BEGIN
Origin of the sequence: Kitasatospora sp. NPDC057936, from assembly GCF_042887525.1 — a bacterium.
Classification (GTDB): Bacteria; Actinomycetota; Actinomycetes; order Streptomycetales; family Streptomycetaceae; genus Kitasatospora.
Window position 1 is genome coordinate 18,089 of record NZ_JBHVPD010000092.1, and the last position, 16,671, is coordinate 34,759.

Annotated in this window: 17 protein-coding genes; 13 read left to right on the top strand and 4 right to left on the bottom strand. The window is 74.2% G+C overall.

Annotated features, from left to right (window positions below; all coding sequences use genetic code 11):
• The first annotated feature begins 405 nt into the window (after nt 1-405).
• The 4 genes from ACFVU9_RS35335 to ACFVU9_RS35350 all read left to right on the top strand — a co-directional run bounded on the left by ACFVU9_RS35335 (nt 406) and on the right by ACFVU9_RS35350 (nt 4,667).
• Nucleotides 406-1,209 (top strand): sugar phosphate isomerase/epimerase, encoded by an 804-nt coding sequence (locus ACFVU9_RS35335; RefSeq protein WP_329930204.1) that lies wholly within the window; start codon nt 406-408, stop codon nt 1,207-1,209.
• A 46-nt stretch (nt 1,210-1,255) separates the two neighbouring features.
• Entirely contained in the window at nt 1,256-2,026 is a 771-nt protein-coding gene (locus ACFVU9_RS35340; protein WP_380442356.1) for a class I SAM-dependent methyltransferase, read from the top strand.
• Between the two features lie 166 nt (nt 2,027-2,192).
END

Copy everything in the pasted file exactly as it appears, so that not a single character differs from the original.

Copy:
Origin of the sequence: Kitasatospora sp. NPDC057936, from assembly GCF_042887525.1 — a bacterium.
Classification (GTDB): Bacteria; Actinomycetota; Actinomycetes; order Streptomycetales; family Streptomycetaceae; genus Kitasatospora.
Window position 1 is genome coordinate 18,089 of record NZ_JBHVPD010000092.1, and the last position, 16,671, is coordinate 34,759.

Annotated in this window: 17 protein-coding genes; 13 read left to right on the top strand and 4 right to left on the bottom strand. The window is 74.2% G+C overall.

Annotated features, from left to right (window positions below; all coding sequences use genetic code 11):
• The first annotated feature begins 405 nt into the window (after nt 1-405).
• The 4 genes from ACFVU9_RS35335 to ACFVU9_RS35350 all read left to right on the top strand — a co-directional run bounded on the left by ACFVU9_RS35335 (nt 406) and on the right by ACFVU9_RS35350 (nt 4,667).
• Nucleotides 406-1,209 (top strand): sugar phosphate isomerase/epimerase, encoded by an 804-nt coding sequence (locus ACFVU9_RS35335; RefSeq protein WP_329930204.1) that lies wholly within the window; start codon nt 406-408, stop codon nt 1,207-1,209.
• A 46-nt stretch (nt 1,210-1,255) separates the two neighbouring features.
• Entirely contained in the window at nt 1,256-2,026 is a 771-nt protein-coding gene (locus ACFVU9_RS35340; protein WP_380442356.1) for a class I SAM-dependent methyltransferase, read from the top strand.
• Between the two features lie 166 nt (nt 2,027-2,192).